About the biscuits … I prefer butter to lard.  Southern traditionalists may grimace but for me, butter always has a superior flavor in baked goods.  This recipe is easy.  Super easy.  It has 6 ingredients and takes about 10 minutes.  I'm no pastry chef so I look for baking recipes that are hard to muff.  Washing the tops with egg won't change the flavor but it will add a nice golden hue and because biscuits and gravy is a largely brown-on-brown dish, it's a worthwhile aesthetic step.

And to drink? I chose Mikkeller's Appreciation Pils because it was a beer brewed as a "tribute to Chicago" and I'm sentimental like that.  Also because I'm partial to Mikkeller.  Also because it's tasty.  Also because it goes great with biscuits and gravy.


A Moment of Gratitude  ...

To all the terrific readers who answered last week's plea for Dr Pepper with messages and emails and tips about where to get it in Denmark.  Particularly the mensch who hand delivered two cans straight to me, just earlier today.  Wow, what a response!  You guys. Seriously.  Thank you!

Biscuits and Hot Link Gravy 

For the biscuits:
2 C. Flour
1 tsp. Sugar
1 T. Baking Powder
2 tsp. Salt
8 T. Butter (cubed and cold)
¾ C. Milk
1 egg, beaten (optional)

In a large bowl, mix all dry ingredients together.  Using your hands massage the butter carefully into the dry ingredients.  Incorporate the milk slowly in the bowl until the dough forms.  Mold the dough into a thick disk shape and wrap it in plastic.  Refrigerate for at least 20 minutes to harden the butter.  
Lightly flour a workspace and, using a rolling pin, roll dough into a 1.5-2 inch thickness.  Using a cookie cutter (or a glass rim), punch out the biscuit rounds.  Place biscuits on a greased baking tray.  Using a pastry brush, lightly wash the tops with the beaten egg.  Bake at 375 F 12-15 minutes or golden brown.

For the hot link gravy:
1 lb. Hot Links (stripped of their casings and crumbled)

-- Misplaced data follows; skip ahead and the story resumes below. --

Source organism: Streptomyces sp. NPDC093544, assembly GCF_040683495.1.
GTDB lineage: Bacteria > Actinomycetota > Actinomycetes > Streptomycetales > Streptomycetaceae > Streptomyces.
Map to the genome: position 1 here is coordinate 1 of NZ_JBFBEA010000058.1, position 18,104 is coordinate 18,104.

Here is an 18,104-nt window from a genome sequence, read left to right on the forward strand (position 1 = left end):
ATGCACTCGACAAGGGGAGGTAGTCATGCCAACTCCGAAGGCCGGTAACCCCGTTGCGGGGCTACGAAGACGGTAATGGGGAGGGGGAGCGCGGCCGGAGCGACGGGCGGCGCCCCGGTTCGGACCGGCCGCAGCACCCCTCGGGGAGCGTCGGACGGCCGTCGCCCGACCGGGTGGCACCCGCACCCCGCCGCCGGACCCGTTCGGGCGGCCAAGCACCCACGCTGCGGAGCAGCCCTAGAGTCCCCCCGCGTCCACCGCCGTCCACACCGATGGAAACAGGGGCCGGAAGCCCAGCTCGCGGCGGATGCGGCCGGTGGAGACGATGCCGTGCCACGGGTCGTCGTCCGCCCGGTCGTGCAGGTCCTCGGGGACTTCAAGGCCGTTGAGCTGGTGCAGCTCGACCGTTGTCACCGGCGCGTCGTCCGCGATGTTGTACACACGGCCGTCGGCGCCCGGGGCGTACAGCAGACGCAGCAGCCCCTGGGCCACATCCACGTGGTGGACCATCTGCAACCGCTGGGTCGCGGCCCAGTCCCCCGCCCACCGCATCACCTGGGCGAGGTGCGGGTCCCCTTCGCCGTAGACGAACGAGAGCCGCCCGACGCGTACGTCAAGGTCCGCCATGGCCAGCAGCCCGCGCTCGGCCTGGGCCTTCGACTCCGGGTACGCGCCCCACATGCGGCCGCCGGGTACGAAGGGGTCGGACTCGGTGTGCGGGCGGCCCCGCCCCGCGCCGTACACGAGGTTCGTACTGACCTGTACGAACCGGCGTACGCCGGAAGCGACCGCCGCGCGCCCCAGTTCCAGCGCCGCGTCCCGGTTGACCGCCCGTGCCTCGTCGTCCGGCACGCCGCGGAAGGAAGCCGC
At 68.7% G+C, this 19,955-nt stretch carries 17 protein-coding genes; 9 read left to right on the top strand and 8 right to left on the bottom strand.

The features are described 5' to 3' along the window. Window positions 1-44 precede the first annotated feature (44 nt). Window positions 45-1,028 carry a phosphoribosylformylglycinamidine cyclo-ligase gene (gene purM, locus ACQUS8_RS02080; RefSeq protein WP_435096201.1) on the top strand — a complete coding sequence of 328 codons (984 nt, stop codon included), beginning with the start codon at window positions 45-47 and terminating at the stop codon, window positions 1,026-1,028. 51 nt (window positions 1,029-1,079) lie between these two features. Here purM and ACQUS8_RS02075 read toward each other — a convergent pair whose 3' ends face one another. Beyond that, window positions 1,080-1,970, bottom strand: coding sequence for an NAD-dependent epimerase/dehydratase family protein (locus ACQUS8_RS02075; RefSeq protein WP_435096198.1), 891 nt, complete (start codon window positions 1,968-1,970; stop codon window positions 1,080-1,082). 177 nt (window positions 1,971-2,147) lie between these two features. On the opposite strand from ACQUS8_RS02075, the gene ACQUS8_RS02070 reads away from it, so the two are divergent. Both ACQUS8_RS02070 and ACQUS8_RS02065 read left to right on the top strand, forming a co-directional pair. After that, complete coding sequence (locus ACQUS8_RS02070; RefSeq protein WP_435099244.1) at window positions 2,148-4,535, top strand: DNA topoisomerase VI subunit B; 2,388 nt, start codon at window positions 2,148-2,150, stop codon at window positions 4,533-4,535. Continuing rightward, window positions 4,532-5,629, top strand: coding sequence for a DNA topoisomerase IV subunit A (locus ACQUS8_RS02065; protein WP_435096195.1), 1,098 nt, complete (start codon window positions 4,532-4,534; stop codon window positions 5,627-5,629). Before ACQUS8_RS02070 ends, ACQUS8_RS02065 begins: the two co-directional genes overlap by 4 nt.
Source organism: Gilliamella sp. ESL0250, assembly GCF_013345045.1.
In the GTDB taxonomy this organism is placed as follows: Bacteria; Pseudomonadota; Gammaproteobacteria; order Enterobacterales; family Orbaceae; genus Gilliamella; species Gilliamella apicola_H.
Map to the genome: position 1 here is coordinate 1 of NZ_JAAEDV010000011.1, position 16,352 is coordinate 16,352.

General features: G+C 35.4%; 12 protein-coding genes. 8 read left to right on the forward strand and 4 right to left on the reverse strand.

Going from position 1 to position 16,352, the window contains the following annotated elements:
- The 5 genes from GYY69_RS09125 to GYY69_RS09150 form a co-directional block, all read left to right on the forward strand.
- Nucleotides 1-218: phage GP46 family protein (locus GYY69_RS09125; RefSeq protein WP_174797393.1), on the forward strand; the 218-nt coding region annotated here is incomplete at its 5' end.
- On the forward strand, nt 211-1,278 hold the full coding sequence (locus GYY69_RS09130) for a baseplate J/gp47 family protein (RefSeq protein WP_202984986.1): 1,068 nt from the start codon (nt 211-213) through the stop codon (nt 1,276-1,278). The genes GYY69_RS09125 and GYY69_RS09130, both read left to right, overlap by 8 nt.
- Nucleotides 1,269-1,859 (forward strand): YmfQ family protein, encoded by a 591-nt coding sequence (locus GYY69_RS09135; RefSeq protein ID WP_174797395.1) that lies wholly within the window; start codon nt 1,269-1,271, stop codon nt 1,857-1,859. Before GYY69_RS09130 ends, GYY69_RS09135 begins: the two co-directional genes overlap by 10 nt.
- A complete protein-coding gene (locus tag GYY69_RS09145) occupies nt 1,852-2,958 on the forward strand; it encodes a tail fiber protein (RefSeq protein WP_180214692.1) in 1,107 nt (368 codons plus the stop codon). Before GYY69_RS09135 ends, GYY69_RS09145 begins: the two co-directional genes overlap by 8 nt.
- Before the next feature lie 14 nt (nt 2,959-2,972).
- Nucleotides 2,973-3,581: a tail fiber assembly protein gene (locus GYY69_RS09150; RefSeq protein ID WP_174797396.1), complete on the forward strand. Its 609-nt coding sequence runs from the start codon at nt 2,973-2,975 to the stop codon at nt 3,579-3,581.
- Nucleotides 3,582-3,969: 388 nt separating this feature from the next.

3 T. Bacon Fat
3 T. Flour
3 C. Milk
1 tsp. Allspice

In a hot saucepan, add the bacon fat to melt.  Render the crumbled hot links in the bacon fat and cook for 10 minutes.  Add the flour and stir continuously over medium heat for 1 minute to create a roux.  Turn heat to low, add the milk slowly and whisk on low until the gravy thickens.  Add the allspice and cook for an additional minute.

Pour hot gravy over freshly baked biscuits and serve immediately.

*Note:  This recipe is based on the use of Warpigs hot links that already contain exactly the right amount of spice and seasoning for this dish.  If you are using other hot links, that's fine of course but may require a bit of tweaking with respect to salt, pepper, paprika, etc.

Pairing Notes
Appreciation Pils
5% ABV

Because of its nearly delicate lightness and refreshing quality, this is an especially good morning beer and perfect to pair with a heavy breakfast.  For these same reasons it contrasts nicely against a dish this bold.  The loudness of the gravy's spices and seasoning are calmed by the freshness of the bright floral hops while the richness of the gravy, sausage and biscuit are wiped clean from the palate by the high carbonation.

The malt structure works to both complement and contrast.  The bread notes of the malts mirror the butteriness of the biscuit while their sweetness pleasantly opposes the piquant zest of all the spices and pepper in the sausage .